ACTION RESEARCH ON LAND USE POLICY ANALYSIS AND POVERTY ALLEVIATION
A case study of Dao Women and Bavi National Park in Vietnam
1.Context and Background
Land Regimes in Viet Nam had undergone many changes over the century. Before 1954, feudal system was controlling the land resources. Once the Socialist Republic of Viet Nam constituted government introduced land revolution. Many big landlords had to share their land with tillers and therefore, peasant movement started.
In 1959, the government of Viet Nam introduced Co-operative system and agriculture was given more importance. With the environmental conservation consciousness the ‘Indigenous Ethnic Minority Community’ (IEMC), the Dao community, brought down from hill forestlands (1000 mts. ASL) to down hill lands (250 mts ASL). As a resettlement, IEMC were given 1000 ha. of forestlands and 8 ha. of agricultural land for their livelihoods within Bavi mountainous area in Bavi district, Northern Highlands.
With the increased environmental conservation consciousness and due to international pressures, all of a sudden, in 1990, the government declared the area as National Park for conservation and tourism purpose through top-down policy. About 427 ha. of lands, in which IEMC had access, was taken away (300 ha. for the park and 127 ha. for tourism). This means about 167 households livelihood source stolen away by the government for conservation and tourism purpose.
This was done without any respect and accounting the bottom up participatory policy planning and decision-making process. It lacks the recognition of Indigenous Rights, dependency of local people on the land resources for their livelihoods and alternative arrangements. This lead to cutting the traditional customary rights of the Indigenous Community, especially Dao ethnic minority, who are living in the park since generations.
The impacts of this on IEMC are that the conservation policy denies the resource access rights of indigenous community, which threaten their whole existence by causing lack of food, fuelwood,…further causing health problems, tensions, desperation, and hopelessness, leading to poverty and vulnerability, then lack of education for children, especially girls in their family. These cause break down of family life, culture and values, and also traditional institutions and social life (Intra-family, inter-family, inter-community, and generational relations - young and olds and commune system). The erosion of indigenous knowledge system, especially regarding herbal plants use for health management.
These changes above led to suppression of pre-natal and antenatal mothers, which many times may given shocks to newborn babies and further causing social vulnerability. IEMC people became very low confident and may feel always isolation, they may even loose self-protection defense mechanism. They become cheap labourers with dominant Vietnamese Kinh. In addition, if wage rate is very low they borrow loan to feed family members and survive. May not be able to repay loan. This leads to indebtedness among IEMC and they fall in further conflicts and crisis.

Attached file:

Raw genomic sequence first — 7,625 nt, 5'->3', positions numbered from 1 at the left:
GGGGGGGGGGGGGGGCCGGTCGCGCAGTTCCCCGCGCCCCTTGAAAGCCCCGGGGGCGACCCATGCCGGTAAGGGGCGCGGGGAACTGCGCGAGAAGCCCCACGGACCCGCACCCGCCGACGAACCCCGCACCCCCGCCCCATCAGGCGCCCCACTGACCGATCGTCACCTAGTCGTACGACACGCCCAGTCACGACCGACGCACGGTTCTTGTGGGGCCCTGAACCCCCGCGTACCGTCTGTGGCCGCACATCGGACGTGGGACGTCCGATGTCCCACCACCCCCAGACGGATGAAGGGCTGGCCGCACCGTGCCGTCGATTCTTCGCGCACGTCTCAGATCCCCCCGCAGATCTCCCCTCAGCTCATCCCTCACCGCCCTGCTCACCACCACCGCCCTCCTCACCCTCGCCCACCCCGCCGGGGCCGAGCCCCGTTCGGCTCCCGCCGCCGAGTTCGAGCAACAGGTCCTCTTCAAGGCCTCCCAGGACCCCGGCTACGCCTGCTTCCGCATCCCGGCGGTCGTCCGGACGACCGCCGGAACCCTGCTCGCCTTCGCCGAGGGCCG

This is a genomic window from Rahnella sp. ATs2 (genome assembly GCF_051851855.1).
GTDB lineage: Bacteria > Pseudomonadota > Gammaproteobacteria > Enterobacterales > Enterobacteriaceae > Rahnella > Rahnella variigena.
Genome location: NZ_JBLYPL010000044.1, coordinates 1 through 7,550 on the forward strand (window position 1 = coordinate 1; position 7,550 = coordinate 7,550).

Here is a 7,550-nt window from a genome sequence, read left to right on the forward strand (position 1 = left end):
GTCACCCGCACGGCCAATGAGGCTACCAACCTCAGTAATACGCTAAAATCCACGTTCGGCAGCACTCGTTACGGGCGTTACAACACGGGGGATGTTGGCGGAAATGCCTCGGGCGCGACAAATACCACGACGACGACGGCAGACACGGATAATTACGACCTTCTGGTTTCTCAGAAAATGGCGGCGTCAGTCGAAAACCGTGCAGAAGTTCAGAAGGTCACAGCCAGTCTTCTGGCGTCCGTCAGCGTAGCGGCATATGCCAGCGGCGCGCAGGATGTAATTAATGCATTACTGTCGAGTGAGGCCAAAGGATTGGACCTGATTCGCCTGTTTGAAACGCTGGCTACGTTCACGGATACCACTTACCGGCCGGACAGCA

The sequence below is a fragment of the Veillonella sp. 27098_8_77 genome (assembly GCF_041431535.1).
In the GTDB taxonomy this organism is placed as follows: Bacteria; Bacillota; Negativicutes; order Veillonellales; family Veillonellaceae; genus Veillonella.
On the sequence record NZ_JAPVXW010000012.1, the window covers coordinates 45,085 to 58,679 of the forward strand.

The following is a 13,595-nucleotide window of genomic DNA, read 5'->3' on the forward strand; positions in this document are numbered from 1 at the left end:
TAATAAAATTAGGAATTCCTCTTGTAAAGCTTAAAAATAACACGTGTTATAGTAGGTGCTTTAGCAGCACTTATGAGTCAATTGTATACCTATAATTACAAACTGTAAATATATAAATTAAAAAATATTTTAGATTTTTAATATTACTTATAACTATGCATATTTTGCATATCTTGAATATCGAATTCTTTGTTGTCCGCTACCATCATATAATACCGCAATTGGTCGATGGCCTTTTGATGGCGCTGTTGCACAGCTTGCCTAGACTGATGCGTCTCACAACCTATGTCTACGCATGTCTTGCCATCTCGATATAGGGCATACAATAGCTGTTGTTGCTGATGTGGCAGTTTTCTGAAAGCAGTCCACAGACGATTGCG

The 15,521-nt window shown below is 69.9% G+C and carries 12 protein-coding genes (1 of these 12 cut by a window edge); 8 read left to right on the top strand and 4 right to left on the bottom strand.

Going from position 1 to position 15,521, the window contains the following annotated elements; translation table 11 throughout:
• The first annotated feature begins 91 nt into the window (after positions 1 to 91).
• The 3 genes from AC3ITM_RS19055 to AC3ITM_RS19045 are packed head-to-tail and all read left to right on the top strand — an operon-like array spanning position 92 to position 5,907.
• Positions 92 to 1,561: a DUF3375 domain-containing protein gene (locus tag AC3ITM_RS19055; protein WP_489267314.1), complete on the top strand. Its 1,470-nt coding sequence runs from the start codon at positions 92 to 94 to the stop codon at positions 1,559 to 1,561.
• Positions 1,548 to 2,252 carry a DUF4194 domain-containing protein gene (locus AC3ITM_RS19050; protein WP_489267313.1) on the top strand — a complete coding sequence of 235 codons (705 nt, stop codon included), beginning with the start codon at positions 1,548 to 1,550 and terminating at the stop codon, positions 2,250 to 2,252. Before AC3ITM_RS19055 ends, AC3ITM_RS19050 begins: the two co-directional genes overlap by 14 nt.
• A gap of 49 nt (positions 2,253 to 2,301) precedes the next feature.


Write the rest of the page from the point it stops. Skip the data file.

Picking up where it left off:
One the other hand, the government is supporting the tourism and allowing private companies to come in and take over the beautiful landscape, which was belonging to the IEMC. This caused conflict between Tourist Company and IEMC people. Because they felt their livelihood security and herbal knowledge are being stolen by tourist companies for sale and companies’ own benefit. The conflict between youth of IEMC and the companies is continuing in the area.
Moreover, this entire process created conflict within IEMC for the reason that only young beautiful girl and handsome boys get opportunities to work in the company and earn income. Others were denied. Nevertheless, the prostitution in the area increased. The HIV/AIDS also have entered the area by increasing health problems. Young male and female of Dao community become victims to the killing HIV/AIDS. Before tourism enters in to the area, young population of Dao was hard workers learning occupational skills from parents, where as now their traditional occupation is undermined, neglected, and abandoned by some.
In this context and background, more in-depth study of the problem is to be done in order to derive options for solutions and facilitate negotiated conflict and sustainable livelihoods management along with meeting conservation goal. Therefore, this study uses action research approach.
This problem has to be examined from different context such as;
Influence of Neo-liberalization policy – global and national.
Government as a stakeholder.
Decentralization and participatory process as recipe for equity and sustainability.
Moreover, it raises some of the basic questions for the action research (see point no.3).
The action research will lead to derive deeper understanding in to the complexity of dependency of Indigenous Ethnic Minority Community on Resources in National Park and their conflicting interests;
The action research then finding out the solution options through participatory approaches between the stakeholders (Indigenous Ethnic Minority Community, Academics, NGOs, GOs, Donors and other stakeholders);